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Drum sextant

Date: after 1826
Dimensions:
Overall: (Without case) 75 x 75 x 40 mm, 354 g
Medium: Bronze, glass
Credit Line: ANMM Collection
Classification:Tools and equipment
Object Name: Sextant
Object No: 00050195
Place Manufactured:London

User Terms

    Description
    Compact and robust, pocket sextants such as this 19th century instrument made by Troughton and Simms are marvels of precision. The divisions on the scale are so fine that they must be read using the small magnifier incorporated into the index arm.
    SignificanceManufactured by Troughton & Simms (one of the best-regarded British instrument making firms of the 19th century) this pocket sextant represents an important step in the evolution of navigation instruments. Despite its diminutive size it remained a highly accurate instrument thanks to advances in instrument tooling in the 19th century.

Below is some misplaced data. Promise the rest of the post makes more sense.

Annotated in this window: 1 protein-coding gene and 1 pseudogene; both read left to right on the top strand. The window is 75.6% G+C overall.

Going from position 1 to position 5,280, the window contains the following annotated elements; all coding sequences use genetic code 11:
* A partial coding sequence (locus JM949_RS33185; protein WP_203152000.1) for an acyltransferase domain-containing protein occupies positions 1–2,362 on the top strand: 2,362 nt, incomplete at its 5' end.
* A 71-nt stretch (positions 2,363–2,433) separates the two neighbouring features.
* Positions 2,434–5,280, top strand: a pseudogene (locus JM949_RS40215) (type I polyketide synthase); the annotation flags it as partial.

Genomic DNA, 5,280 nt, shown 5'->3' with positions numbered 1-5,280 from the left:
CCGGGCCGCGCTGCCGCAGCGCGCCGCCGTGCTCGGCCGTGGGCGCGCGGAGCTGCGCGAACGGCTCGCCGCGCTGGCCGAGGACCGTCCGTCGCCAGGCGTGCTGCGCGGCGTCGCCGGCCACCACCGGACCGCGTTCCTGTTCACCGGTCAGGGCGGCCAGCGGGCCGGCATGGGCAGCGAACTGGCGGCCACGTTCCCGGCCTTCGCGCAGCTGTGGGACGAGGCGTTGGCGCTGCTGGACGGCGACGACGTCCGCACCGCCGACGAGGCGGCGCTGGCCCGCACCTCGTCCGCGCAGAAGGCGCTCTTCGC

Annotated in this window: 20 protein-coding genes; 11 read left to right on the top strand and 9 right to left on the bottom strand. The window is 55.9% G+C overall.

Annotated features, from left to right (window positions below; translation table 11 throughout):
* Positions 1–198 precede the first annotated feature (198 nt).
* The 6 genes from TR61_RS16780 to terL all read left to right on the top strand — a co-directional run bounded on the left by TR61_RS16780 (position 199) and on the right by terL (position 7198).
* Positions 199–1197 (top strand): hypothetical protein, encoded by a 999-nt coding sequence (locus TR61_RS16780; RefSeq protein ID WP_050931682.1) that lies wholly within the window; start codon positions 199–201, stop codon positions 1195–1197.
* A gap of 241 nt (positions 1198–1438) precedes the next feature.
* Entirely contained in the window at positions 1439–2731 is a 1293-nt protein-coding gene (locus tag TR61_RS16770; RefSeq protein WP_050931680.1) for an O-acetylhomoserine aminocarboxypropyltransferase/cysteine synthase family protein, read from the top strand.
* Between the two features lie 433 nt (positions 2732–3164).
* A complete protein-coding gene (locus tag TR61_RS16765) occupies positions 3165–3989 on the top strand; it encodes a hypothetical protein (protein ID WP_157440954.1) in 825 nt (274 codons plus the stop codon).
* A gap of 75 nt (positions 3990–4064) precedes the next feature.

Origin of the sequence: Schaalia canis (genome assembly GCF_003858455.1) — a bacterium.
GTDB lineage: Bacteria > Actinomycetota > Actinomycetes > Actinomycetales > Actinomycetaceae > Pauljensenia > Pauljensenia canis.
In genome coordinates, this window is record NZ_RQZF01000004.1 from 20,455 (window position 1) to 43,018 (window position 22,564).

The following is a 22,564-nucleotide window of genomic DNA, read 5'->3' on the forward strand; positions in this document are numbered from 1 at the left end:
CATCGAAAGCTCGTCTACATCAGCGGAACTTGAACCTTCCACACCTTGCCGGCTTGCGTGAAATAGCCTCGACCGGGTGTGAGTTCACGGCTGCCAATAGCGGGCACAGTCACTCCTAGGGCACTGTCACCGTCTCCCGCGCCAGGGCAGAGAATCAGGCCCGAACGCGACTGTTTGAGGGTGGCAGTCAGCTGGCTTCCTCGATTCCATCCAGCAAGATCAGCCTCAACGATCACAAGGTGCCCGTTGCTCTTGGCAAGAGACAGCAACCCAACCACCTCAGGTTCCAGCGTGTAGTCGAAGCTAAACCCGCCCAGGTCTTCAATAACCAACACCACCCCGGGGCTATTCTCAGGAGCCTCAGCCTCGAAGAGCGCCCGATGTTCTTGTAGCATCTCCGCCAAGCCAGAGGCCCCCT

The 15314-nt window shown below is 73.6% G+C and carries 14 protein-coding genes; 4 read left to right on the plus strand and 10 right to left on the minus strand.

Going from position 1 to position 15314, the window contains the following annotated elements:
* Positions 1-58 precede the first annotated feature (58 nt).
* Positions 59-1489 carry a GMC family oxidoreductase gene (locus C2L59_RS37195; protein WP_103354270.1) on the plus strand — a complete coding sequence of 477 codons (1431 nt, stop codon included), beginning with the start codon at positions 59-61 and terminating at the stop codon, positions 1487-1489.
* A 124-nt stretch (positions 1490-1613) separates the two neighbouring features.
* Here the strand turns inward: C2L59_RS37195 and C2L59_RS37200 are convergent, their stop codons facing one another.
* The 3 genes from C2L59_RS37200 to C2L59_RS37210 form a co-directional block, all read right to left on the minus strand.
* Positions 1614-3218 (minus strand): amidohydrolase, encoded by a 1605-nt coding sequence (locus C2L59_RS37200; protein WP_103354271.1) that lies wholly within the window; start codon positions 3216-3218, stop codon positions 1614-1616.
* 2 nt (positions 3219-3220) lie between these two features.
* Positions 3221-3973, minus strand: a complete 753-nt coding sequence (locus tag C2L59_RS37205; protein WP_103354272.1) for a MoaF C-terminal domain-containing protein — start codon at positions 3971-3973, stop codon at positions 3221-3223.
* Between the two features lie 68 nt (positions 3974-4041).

HistoryBox or pocket sextants are small sextants entirely contained within a metal case. First developed at the end of the 18th century, they are usually all brass with most of the mechanical components inside the case. The telescope extends from an opening in the side. The index and other parts are completely protected when the case cover is slipped on. Their accuracy was enabled by improvements in the dividing engines used to graduate the arcs. The arcs are so small that magnifiers are attached to allow them to be read.

    Edward Troughton (1756 - 1835) established himself as a leading instrument maker in Britain in the early 19th century. He was awarded the Royal Society's Copley Medal in 1809 and elected a Fellow of the Royal Society in the following year. In 1826, towards the end of his life, Troughton took on William Simms as a partner and the firm became known as Troughton & Simms and traded under that name from 1826 to 1922.





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